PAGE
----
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“We’re Not Paying Any More CPF!” Husbands of Stay-Home Moms Furious that they’ve to Bear the “Government’s Responsibility”

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“Sure, I can pay more CPF for my wife. But what are my two my sons going to eat?”

That quote about sums up the sentiments of husbands of stay-home mothers that Redwire spoke to.

34-year-old Lim Kin Fatt is a salesman who takes home about S$4500 per month because, in his words, he’s “good at his job”.

His wife, also 34-years-old, quit her job as a clerk when their first son was born 5 years ago. The couple had a second boy last year.

Mr Lim was responding to the PAP Women’s Wing’s call for husbands to pay CPF contributions for their wives.

Both are against the move as they feel they will have to cut back on even more of their monthly budget.

Mr Lim said, “Now I contribute 20% to my CPF. That means the money I have to spend every month is already cut by one-fifth. Let’s say I’ve to contribute another 20% for my wife’s CPF, that’ll mean I’ve only slightly more than half of my monthly salary to use to pay all the bills. House loan, car to ferry everyone around including my mother-in-law, children going to start school soon, plus all their meals… How to survive?

Redwire tracked down another 8 husbands of stay-home moms, and all of them echoed that sentiment – it’s going to take a huge toll on their monthly budget.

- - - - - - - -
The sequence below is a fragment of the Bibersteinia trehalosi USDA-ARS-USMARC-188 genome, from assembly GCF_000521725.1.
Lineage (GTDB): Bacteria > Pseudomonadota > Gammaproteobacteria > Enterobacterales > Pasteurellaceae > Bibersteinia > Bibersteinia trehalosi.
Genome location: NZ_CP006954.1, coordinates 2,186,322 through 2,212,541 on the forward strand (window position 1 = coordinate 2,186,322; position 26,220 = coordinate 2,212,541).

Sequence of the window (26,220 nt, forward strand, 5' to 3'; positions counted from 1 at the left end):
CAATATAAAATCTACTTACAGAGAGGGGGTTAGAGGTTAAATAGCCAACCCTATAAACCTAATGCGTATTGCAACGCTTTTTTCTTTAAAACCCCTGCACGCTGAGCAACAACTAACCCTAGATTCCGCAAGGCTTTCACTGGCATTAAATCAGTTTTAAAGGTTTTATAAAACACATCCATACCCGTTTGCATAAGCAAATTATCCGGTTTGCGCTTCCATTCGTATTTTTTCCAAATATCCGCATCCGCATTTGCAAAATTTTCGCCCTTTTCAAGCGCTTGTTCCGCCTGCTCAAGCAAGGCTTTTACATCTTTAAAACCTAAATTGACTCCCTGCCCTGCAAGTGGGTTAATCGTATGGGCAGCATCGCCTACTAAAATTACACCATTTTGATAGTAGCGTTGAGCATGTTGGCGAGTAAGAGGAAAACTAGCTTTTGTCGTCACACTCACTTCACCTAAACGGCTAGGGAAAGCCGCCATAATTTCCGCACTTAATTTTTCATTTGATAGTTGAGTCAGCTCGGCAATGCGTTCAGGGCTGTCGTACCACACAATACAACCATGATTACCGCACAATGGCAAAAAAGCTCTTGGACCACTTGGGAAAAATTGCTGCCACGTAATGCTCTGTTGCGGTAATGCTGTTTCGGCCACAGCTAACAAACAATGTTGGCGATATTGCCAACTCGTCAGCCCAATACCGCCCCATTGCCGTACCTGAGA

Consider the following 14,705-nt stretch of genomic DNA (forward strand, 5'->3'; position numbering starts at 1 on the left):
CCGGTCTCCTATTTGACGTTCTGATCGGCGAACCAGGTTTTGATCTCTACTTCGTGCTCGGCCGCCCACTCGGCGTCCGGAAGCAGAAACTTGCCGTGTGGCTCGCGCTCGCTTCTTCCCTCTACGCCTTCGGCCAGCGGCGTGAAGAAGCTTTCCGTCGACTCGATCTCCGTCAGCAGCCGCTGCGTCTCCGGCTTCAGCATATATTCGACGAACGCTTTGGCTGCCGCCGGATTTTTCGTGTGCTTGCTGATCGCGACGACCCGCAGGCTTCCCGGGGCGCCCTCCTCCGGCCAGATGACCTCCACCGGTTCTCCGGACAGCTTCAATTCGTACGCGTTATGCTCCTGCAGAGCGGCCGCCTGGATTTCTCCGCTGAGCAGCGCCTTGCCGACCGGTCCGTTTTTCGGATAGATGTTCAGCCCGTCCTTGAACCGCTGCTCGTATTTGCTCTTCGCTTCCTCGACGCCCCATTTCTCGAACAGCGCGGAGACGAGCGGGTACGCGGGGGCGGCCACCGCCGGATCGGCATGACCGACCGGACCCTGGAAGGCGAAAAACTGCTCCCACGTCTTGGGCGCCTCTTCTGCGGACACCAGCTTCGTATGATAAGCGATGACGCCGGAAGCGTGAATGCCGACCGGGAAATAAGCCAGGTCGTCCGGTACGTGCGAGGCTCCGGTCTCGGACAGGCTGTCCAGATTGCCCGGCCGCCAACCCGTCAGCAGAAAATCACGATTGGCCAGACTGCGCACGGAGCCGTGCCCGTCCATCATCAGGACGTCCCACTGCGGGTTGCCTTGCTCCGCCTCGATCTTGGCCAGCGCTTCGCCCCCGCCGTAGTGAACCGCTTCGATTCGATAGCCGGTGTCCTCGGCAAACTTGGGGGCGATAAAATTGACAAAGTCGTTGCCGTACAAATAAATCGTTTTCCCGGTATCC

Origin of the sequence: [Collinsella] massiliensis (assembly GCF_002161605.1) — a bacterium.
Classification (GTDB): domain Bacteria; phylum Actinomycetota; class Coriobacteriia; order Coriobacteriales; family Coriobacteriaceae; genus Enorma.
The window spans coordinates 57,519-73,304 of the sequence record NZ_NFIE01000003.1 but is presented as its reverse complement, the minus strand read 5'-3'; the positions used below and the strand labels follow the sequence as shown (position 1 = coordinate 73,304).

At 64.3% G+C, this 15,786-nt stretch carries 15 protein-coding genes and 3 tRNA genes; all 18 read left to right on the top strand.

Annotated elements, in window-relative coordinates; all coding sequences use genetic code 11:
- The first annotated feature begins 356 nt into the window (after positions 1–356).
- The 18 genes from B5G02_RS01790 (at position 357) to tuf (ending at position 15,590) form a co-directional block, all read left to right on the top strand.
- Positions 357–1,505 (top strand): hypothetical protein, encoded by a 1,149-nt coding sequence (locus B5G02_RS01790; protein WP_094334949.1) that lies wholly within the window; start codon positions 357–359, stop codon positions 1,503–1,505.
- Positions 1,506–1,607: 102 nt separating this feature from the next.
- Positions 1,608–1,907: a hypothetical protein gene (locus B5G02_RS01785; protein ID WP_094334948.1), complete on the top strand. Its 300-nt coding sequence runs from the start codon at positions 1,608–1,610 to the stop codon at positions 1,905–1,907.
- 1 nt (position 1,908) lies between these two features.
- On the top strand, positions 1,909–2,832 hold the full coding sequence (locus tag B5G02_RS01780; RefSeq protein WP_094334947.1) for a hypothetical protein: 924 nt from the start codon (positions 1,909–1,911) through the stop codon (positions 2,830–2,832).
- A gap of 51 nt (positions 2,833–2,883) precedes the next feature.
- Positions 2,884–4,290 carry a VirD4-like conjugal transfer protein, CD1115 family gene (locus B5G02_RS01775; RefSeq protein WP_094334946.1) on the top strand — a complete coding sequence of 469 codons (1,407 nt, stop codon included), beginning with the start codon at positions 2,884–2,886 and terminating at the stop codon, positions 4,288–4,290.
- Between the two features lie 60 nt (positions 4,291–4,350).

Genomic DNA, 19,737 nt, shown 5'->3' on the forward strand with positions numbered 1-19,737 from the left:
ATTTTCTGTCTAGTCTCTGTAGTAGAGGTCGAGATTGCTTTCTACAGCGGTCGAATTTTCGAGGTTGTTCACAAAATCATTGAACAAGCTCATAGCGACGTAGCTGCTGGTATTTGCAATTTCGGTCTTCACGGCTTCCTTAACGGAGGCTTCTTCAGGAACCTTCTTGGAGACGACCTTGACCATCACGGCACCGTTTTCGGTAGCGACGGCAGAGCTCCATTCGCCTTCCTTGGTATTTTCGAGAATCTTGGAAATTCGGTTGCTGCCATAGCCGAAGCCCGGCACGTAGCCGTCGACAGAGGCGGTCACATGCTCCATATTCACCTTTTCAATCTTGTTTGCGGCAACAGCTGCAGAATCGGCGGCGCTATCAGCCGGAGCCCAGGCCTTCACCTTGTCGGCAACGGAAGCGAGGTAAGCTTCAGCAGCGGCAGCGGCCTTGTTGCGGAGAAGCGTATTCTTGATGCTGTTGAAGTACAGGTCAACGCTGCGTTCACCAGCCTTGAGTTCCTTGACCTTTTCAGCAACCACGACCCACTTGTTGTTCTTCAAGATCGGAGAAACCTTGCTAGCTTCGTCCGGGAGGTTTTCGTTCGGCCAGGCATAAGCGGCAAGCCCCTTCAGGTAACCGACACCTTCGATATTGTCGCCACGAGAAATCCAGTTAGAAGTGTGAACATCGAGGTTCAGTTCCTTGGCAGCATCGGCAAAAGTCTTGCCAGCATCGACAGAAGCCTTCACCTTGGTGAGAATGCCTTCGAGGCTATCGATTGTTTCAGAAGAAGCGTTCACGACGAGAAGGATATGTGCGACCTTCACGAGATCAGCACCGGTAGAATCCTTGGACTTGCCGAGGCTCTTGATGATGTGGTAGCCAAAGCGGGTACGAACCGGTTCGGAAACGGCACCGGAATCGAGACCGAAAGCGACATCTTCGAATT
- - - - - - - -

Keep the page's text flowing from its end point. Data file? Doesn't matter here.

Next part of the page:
Mr Jimmy Koh said, “Sure die. We already live day to day. If I’ve to tighten my belt some more, might as well not wear trousers.”

The 8 respondents also said that the government should do its part to support these stay-home moms, instead of passing on the monetary burden to them.

Mr Kenneth Toh said, “Why can’t the government help families to nurture our kids by ourselves, instead of making both parents work to earn a living? We don’t want to rely on a maid to bring up our child, and our parents are already so old it’s not easy for them to get around and take care of children. This issue isn’t new. It’s been a sore issue for some time already. Is it too much to ask that the government helps those who nurture the next generation of Singaporeans to at least have some savings?”

Mr Ng Yik Meng wasn’t so polite.

He said, “F*ck these stupid Women’s Wing and all their bullsh*t. Bloody rubbish only comes from their mouths. Is the government so uncompassionate? It won’t take care of its own Singaporeans? Look everywhere, you’ll see costs are rising. And when you ask people, they’ll tell you that they don’t want to have kids because it’s too expensive.”

On Sat (28 Feb), the PAP Women’s Wing had urged husbands and adult working children to make regular voluntary top-ups to the CPF accounts of stay-home mothers. It also called on the government to provide more impetus for stay-home mothers to take advantage of SkillsFuture initiatives.

It said in a statement, “For stay-home mothers, we are especially concerned that they do not get to benefit from the CPF system. As they do not receive formal payment and CPF contributions for their care-giving, they do not enjoy the attractive interest rates paid on CPF balances and the positive effects of interest compounding,” the PAP Women’s Wing said in a statement.

“A sensible approach is for their husbands to make regular voluntary top-ups to their CPF accounts; likewise for their adult working children. We urge the Government to raise awareness of the benefits of such top-ups and the availability of GIRO transfer options.”

 

*It’s not easy finding husbands of stay-home mothers in Singapore. Most of the 62 people that we tried to interview said their wives are working, or that they were currently in-between jobs (unemployed, but looking for work). We wish them all the best.

 

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